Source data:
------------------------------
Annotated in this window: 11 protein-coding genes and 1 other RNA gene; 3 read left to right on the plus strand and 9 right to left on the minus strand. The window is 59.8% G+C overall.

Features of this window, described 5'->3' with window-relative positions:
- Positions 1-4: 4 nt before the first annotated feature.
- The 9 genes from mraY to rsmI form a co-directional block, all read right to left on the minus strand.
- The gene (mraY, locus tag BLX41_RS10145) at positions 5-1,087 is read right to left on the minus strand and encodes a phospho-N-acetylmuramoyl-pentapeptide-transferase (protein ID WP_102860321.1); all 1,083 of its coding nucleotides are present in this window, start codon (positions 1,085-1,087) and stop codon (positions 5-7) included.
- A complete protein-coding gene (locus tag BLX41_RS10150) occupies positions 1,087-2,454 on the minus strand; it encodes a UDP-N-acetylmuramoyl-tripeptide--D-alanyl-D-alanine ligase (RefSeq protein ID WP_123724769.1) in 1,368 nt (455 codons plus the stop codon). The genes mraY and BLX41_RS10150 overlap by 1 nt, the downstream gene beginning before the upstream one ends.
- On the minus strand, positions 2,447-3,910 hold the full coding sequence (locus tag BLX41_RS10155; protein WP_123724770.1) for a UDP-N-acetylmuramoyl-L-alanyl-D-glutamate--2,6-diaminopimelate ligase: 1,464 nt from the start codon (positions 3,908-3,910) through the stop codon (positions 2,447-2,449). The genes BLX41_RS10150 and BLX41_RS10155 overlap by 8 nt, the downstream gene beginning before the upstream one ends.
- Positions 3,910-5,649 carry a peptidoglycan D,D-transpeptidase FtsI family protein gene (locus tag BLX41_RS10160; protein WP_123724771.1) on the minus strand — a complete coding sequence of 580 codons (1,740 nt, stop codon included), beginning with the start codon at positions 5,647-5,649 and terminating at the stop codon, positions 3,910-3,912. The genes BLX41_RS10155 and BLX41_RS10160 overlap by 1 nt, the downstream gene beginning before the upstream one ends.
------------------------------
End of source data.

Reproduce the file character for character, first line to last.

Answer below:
Annotated in this window: 11 protein-coding genes and 1 other RNA gene; 3 read left to right on the plus strand and 9 right to left on the minus strand. The window is 59.8% G+C overall.

Features of this window, described 5'->3' with window-relative positions:
- Positions 1-4: 4 nt before the first annotated feature.
- The 9 genes from mraY to rsmI form a co-directional block, all read right to left on the minus strand.
- The gene (mraY, locus tag BLX41_RS10145) at positions 5-1,087 is read right to left on the minus strand and encodes a phospho-N-acetylmuramoyl-pentapeptide-transferase (protein ID WP_102860321.1); all 1,083 of its coding nucleotides are present in this window, start codon (positions 1,085-1,087) and stop codon (positions 5-7) included.
- A complete protein-coding gene (locus tag BLX41_RS10150) occupies positions 1,087-2,454 on the minus strand; it encodes a UDP-N-acetylmuramoyl-tripeptide--D-alanyl-D-alanine ligase (RefSeq protein ID WP_123724769.1) in 1,368 nt (455 codons plus the stop codon). The genes mraY and BLX41_RS10150 overlap by 1 nt, the downstream gene beginning before the upstream one ends.
- On the minus strand, positions 2,447-3,910 hold the full coding sequence (locus tag BLX41_RS10155; protein WP_123724770.1) for a UDP-N-acetylmuramoyl-L-alanyl-D-glutamate--2,6-diaminopimelate ligase: 1,464 nt from the start codon (positions 3,908-3,910) through the stop codon (positions 2,447-2,449). The genes BLX41_RS10150 and BLX41_RS10155 overlap by 8 nt, the downstream gene beginning before the upstream one ends.
- Positions 3,910-5,649 carry a peptidoglycan D,D-transpeptidase FtsI family protein gene (locus tag BLX41_RS10160; protein WP_123724771.1) on the minus strand — a complete coding sequence of 580 codons (1,740 nt, stop codon included), beginning with the start codon at positions 5,647-5,649 and terminating at the stop codon, positions 3,910-3,912. The genes BLX41_RS10155 and BLX41_RS10160 overlap by 1 nt, the downstream gene beginning before the upstream one ends.